- Hey there! My name is Emily Todd and this is my space to ramble on about my one true bliss - cooking. I've recently become a bit of a farmer's market addict and focus primarily on seasonal, natural foods, not just because I feel good eating them, but also because they taste amazing. But don't worry - I still insist on eating dessert each and every night.
Emily Todd is a habitually hungry marketer, restaurant fiend and recovering model based out of New York, NY.
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Words of Wisdom
"Tell me what you eat, and I will tell you what you are."
-Jean Anthelme Brillat-Savarin
"A man seldom thinks with more earnestness of anything than he does of his dinner."
“When I am in trouble, eating is the only thing that consoles me. . . . At the present moment I am eating muffins because I am unhappy. Besides, I am particularly fond of muffins.”
1. According to habit or custom
2. In an inveterate or compulsive manner
3. In a chronic, constant, continual or everlasting manner
1. Showing hunger or a craving desire; voracious
2. Feeling hunger; having a keen appetite; feeling uneasiness or distress from want of food; hence, having an eager desire
3. Extremely desirous; avid
Tag Archives: Chicken
Oh, Heidi. The 101 Cookbooks creator was instrumental in lighting my cooking fire a year and a half ago. Since stumbling across her blog I’ve come to see appreciate the beauty of seasonal cooking and off-the-beaten-path ingredients such as whole grain udon noodles, coconut oil, and shoyu sauce. All of which play a staring role in this delicious, slurp-tastic bowl of hearty, wholesome food. Part of the fun for me of cooking familiar dishes composed of unfamiliar ingredients is the the thrill of the hunt. Trolling the aisles of the MASSIVE Whole Foods here in Chicago and making a pilgrimage to the beloved Green Grocer for ingredients is all part of fun (NOTE: impatient boyfriends may not feel the same way.)
Thai Red Curry with Whole Grain Udon Noodles
3 tablespoons coconut oil
12 oz chicken breasts
fine grain sea salt and freshly ground black pepper
8 oz dried whole grain or whole wheat udon noodles
3 garlic cloves, minced
1 large yellow onion, chopped
1 1/2 teaspoons red curry paste
2 teaspoons turmeric
2 tablespoons shoyu sauce, plus more to taste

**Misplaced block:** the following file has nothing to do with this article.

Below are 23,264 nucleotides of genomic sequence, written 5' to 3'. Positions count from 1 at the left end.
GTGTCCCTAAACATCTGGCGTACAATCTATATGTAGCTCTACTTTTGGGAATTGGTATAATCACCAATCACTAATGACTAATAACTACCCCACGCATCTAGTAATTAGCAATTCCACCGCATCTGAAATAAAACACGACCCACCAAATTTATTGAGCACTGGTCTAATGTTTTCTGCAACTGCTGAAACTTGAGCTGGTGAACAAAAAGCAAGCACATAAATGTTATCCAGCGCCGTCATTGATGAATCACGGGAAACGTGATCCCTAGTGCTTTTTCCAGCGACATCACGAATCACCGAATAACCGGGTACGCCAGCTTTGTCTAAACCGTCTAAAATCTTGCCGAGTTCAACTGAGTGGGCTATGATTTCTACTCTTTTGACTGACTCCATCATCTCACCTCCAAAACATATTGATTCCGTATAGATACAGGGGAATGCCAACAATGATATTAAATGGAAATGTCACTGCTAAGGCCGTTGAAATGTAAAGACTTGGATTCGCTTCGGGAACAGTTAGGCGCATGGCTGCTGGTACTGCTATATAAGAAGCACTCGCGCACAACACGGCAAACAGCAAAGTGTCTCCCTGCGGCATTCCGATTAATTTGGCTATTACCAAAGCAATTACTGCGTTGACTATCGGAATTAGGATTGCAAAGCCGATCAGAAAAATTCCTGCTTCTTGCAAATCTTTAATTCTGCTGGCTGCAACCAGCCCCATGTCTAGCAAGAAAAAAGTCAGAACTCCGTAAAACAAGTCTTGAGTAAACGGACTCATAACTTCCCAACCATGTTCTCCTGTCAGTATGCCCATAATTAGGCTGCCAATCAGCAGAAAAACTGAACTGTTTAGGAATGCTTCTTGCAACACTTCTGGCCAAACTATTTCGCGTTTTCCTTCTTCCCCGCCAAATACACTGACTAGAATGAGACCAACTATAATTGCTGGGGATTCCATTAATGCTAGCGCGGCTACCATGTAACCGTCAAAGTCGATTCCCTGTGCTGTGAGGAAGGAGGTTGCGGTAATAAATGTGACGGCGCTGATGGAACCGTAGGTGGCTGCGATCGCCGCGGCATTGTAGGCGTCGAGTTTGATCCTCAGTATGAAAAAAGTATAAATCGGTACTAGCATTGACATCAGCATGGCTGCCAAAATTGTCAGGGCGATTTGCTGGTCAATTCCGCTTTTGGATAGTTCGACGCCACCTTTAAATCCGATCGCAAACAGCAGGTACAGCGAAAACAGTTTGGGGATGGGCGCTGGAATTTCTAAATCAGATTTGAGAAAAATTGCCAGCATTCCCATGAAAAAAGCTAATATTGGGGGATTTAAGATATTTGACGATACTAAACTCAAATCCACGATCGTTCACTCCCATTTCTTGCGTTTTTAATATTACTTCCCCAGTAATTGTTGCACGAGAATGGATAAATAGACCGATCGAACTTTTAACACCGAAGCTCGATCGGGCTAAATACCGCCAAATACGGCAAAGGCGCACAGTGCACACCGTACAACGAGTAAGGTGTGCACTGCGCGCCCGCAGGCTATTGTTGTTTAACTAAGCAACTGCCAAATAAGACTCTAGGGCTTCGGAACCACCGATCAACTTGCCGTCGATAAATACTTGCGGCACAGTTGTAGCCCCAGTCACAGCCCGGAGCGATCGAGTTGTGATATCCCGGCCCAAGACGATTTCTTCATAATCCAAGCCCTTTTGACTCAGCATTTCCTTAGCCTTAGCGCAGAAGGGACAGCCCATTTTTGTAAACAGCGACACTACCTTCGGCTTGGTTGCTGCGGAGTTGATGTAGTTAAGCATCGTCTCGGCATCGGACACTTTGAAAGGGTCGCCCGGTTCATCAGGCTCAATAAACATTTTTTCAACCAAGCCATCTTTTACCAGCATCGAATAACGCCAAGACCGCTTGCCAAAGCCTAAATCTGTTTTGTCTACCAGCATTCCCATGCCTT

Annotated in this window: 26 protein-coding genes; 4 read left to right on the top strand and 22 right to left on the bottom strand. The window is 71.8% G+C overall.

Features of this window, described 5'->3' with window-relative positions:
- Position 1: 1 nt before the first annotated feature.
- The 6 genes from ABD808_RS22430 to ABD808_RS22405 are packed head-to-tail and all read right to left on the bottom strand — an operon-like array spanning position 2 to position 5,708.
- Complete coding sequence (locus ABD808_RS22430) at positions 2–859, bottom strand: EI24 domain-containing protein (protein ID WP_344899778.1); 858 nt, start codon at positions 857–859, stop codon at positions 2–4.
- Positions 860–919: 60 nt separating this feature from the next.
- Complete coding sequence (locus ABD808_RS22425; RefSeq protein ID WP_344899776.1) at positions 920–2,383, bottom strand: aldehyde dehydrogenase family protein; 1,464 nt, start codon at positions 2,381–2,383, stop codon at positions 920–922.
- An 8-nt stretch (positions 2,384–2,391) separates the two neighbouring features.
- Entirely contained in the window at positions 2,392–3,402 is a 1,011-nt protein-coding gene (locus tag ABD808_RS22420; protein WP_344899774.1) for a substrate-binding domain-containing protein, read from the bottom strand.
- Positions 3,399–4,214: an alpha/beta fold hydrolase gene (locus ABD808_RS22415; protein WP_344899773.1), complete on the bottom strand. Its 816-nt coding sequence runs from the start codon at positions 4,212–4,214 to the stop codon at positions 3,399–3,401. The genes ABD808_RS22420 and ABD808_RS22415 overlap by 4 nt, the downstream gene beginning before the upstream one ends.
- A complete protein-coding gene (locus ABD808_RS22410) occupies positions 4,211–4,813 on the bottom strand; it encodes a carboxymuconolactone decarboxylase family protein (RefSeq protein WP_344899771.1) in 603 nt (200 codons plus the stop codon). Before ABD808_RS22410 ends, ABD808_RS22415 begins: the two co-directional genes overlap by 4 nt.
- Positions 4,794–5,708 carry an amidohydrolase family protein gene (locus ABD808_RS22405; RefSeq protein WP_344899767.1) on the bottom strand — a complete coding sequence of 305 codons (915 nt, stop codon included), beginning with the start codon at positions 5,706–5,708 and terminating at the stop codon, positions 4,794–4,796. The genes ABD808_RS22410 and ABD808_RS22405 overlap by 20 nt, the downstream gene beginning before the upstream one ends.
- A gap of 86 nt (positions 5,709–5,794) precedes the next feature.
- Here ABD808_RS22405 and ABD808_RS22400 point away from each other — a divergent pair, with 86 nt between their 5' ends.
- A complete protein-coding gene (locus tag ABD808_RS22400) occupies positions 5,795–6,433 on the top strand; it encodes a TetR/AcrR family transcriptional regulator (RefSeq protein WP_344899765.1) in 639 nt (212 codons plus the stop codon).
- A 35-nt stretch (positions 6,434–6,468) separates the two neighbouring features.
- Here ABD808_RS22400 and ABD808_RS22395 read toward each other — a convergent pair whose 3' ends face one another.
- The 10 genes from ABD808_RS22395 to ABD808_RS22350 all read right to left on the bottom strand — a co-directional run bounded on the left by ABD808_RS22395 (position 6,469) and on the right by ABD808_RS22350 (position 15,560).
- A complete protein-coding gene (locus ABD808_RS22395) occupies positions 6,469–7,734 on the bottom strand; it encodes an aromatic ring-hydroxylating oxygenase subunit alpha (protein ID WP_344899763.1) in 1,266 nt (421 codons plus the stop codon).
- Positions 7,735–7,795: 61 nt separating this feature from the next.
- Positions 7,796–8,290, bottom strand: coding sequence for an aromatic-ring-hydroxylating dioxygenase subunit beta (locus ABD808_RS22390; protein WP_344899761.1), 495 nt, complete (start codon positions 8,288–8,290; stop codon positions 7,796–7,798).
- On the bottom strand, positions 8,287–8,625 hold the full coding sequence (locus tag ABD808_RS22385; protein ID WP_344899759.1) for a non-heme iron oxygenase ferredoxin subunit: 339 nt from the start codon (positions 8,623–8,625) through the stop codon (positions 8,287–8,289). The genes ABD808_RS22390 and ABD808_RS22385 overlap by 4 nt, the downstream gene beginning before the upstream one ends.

1 tablespoon cane sugar
14 oz can coconut milk
2 cups vegetable stock or water
Juice of 1 lime, plus more wedges for serving
1/3 cup slivered shallots
Large handful of peanuts
Large handful of cilantro, chopped
1.) Season chicken with salt and pepper. Grab your dutch oven and heat 1 tablespoon coconut oil over medium-high heat until swirling and hot. Add chicken and cook for 2-3 minutes on one side without moving it until it is nicely browned and detaches from the bottom of the pan with minimal prodding. Flip and cook 1-2 minutes more. Set aside. When cooled, break apart chicken into chunks with a fork. Wipe out the dutch oven with a paper towel but do not wash.
2.) Heat a pot of water until boiling. Salt generously and cook noodles until cooked but still quite firm; according to package directions. Drain and set aside.
3.) Heat 2 tablespoons coconut oil over medium-high heat in your dutch oven. Add garlic, onion, and curry paste, using your wooden spoon to distribute the paste across the mixture. Cook for 2 minutes; until fragrant. Add chicken, turmeric, sugar, and shoyu sauce and and stir to coat. Add coconut milk and vegetable stock, bring to a boil, and then simmer gently for 5 minutes.
4.) Remove from heat and stir in noodles and limes juice. Ladle into bowls and serve garnished with a sprinkling of shallots, peanuts, cilantro, and wedges of lime.
This recipe was adapted from Super Natural Cooking by Heidi Swanson. Published by Celestial Arts, New York; 2007.
The perfect soup for the sick. The chicken broth (go homemade for maximum restorative powers) literally makes this taste an Asian spin on the traditional chicken noodle soup. For something a bit more “authentic,” go with vegetable broth instead.
Asian Chicken Noodle Soup
2 1/1 tablespoons canola oil, vegetable oil, or mild-flavored olive oil
2 small boneless, skinless chicken breasts (about 3/4 lb.), butterflied (slice almost all the way through lengthwise and spread open)
fine grain sea salt and freshly ground black pepper
4 shallots, thinly sliced crosswise
2 stalks lemongrass, trimmed, outer layers peeled off, halved lengthwise, and smashed
1 tablespoon ginger, grated/minced
2 tsp light brown sugar
5 1/2 cups low-sodium chicken broth (or vegetable broth)